Nourished by the Word of God alone
At the end of an interview in La Croix International last week, Emmanuel Lafont, Bishop of Cayenne in French Guyana and a scripture scholar, said: “The episode of the disciples at Emmaus reminds us that without the bread of the Word, the Eucharistic bread is incomprehensible.”
We are a Eucharistic Church, our public gatherings and worship have, as their focal point, the Eucharist. There has been a lot of pain and loss as we have not been able to gather around this focal point for almost two months. Many have concerningly asked, “What does this mean?”
Bishop Lafont’s comment got me thinking. Not all of the Gospels have, at the Last Supper, the institution of the Eucharist as their focal point. The Gospel of John offers us no account of the institution of the Eucharist. St John replaces the institution narrative with Jesus washing the feet of his disciples.
Our traditional interpretation of this is that Jesus stripped himself of his dignity. He took off his robe and stooped down to wash the disciples’ feet in an act of service and humility. We are, therefore, called to same acts of service. Imagine if, today, we could do that: the African National Congress politician washes the feet of the Democratic Alliance politician and vice versa. The Freedom Front Plus politician washes the feet of the Economic Freedom Fighter politician and vice versa. The Catholic washes the feet of the Protestant and vice versa. Christians wash the feet of Muslims and vice versa. When we look at Jesus’ action through that lens, we quickly notice how much we have failed to understand this lesson at the Last Supper. But, this is only one layer of understanding.
A deeper level of understanding reveals that the Lord, the Word himself, chooses to wash his disciples’ feet to prepare them for, and explain the significance of, his suffering and death on the cross. It is the Word, on his knees, that shapes and gives meaning to the cross. Without the Word the sacrifice of the cross cannot be fully comprehended. Without the Word the resurrection is void of meaning and power.
Partly, as the Catholic response to the Reformation in the sixteenth century, we have tended to highlight the Sacraments and Protestants the Word of God. We know the standing joke, Protestants know the Scriptures very well and can often put Catholics to shame. On the other hand, Catholics have a sacramental understanding of the world. It was only at Vatican II that Catholics were encouraged to read the Scriptures and study them for themselves. The relationship between Word and the Sacrament was restored and highlighted in the wonderful liturgical reforms of the Council, reforms we still need to understand more fully and practice more boldly!
The disciples on the road to Emmaus are first fed on the Word. This leads to the opening of their eyes to the Eucharist in their presence. There are countless examples in the Scriptures of people who were nourished on the Word of God alone for a long time before they understood or saw more. Lafont points to those in Exile in Babylon. When their place of worship, the Temple, was destroyed and the priests could not sacrifice, they had only God’s Word to keep them nourished.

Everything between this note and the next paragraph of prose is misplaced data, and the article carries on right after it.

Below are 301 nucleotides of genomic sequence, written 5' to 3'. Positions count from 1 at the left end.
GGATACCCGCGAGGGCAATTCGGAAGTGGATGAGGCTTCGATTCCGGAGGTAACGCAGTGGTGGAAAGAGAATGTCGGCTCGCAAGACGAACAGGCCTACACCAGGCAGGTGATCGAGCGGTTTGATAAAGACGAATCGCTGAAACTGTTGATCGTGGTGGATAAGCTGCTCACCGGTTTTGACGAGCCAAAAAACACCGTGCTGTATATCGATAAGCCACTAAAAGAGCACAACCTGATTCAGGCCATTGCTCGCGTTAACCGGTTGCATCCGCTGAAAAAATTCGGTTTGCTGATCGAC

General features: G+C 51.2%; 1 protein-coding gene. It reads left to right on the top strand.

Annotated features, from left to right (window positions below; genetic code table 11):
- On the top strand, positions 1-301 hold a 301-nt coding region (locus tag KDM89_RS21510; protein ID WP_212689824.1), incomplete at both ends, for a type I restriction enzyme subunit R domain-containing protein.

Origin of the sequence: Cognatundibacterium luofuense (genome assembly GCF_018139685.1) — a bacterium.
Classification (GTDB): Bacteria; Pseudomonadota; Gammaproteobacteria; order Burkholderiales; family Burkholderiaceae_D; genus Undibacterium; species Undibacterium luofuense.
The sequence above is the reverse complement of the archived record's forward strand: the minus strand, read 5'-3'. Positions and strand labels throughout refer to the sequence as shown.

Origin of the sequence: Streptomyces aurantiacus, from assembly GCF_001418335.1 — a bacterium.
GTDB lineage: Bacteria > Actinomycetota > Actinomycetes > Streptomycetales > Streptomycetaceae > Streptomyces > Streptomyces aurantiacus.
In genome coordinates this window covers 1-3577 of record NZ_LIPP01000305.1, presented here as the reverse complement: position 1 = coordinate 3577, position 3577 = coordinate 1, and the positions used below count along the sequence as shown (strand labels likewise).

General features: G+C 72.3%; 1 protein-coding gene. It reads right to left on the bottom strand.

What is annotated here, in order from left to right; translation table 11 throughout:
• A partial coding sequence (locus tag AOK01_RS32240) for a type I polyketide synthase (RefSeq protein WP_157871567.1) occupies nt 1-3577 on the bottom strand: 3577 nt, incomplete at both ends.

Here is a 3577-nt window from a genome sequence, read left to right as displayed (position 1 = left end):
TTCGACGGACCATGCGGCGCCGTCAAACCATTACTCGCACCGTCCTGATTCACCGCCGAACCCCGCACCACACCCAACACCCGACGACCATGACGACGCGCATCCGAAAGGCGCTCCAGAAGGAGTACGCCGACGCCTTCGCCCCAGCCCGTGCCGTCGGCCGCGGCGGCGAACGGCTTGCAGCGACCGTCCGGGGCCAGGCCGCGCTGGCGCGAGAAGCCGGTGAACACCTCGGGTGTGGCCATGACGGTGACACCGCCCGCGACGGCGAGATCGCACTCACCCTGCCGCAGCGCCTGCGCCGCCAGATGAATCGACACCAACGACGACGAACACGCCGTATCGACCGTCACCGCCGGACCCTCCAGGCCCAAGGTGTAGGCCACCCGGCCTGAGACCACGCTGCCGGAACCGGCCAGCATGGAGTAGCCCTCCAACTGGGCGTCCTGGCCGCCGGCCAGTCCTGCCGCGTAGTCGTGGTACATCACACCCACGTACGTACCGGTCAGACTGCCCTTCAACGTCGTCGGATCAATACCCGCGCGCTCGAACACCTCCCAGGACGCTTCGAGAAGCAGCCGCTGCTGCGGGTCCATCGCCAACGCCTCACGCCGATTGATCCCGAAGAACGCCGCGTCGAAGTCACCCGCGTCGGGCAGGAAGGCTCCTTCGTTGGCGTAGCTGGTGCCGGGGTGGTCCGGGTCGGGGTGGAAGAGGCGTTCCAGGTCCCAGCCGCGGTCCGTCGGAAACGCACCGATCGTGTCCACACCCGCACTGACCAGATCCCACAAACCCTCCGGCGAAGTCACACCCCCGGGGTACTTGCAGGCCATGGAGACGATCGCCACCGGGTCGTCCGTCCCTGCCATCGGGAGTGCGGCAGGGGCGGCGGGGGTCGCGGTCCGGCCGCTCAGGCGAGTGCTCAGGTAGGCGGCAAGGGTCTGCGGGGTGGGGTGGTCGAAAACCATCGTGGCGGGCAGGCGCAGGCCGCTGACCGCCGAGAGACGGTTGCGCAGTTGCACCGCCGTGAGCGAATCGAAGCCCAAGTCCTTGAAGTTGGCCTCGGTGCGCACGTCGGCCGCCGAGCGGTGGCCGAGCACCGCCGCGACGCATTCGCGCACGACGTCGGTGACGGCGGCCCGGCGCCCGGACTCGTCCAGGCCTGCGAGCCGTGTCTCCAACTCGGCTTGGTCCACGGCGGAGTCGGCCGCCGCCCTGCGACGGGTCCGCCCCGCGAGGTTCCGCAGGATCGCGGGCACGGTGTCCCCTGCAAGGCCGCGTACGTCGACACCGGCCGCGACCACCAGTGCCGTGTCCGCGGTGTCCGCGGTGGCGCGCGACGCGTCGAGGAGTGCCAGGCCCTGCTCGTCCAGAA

We are reminded too of the words of the Centurion in the Gospel who begs Jesus to heal his servant: “Lord, I am not worthy for you to come under my roof, just say the word and my servant will be healed” (Matthew 8:8). He knows the power of Jesus, the Word. In the Letter to the Hebrews, we are told that “the word of God is alive and active” (Heb 4:12).
The best thing that we can do in this time of isolation and confinement, or ‘monastery-living’ as some have dubbed it, is to enter more deeply into the narrative that shapes and gives meaning to the sacrifice of the Mass. Our time away from Mass is an opportunity for us – and perhaps a nudge from God – to make the Word central in our lives. By doing this, we will enter more fully into the Mass. Paradoxically, the bread of the Word can reshape us and give new meaning to the bread of the Eucharist if we make use of this opportunity to sit with the Scriptures. We are invited to rediscover the power of God’s Word and so our time of deprivation can become a very enriching experience!
To help us live with and in the Word of God, the Institute will offer a Week of Guided Prayer beginning on Pentecost Sunday online (31 May – 5 June). Please watch our website for details.
On Wednesday we will begin offering a weekly sheet to help the faith formation of young children in the home. There are no catechetical classes at the moment so this this will be available on our website as a resource.
Our series Accompanying is broadcast Mondays, Wednesdays and Fridays at midday. For those who want more, we are also offering some guided audio meditations with some of the broadcasts. On Mondays we reflect on prayer, on Wednesdays on the book of Job and suffering and Fridays we offer some guidelines for living through this time of challenge and change.
Our daily reflections on the Scripture text of the day is emailed Monday – Friday. You can subscribe on our website.
Please be assured of our prayers for you, your loved ones and friends.
Best wishes, in the Lord
Fr Russell Pollitt SJ
Director: Jesuit Institute South Africa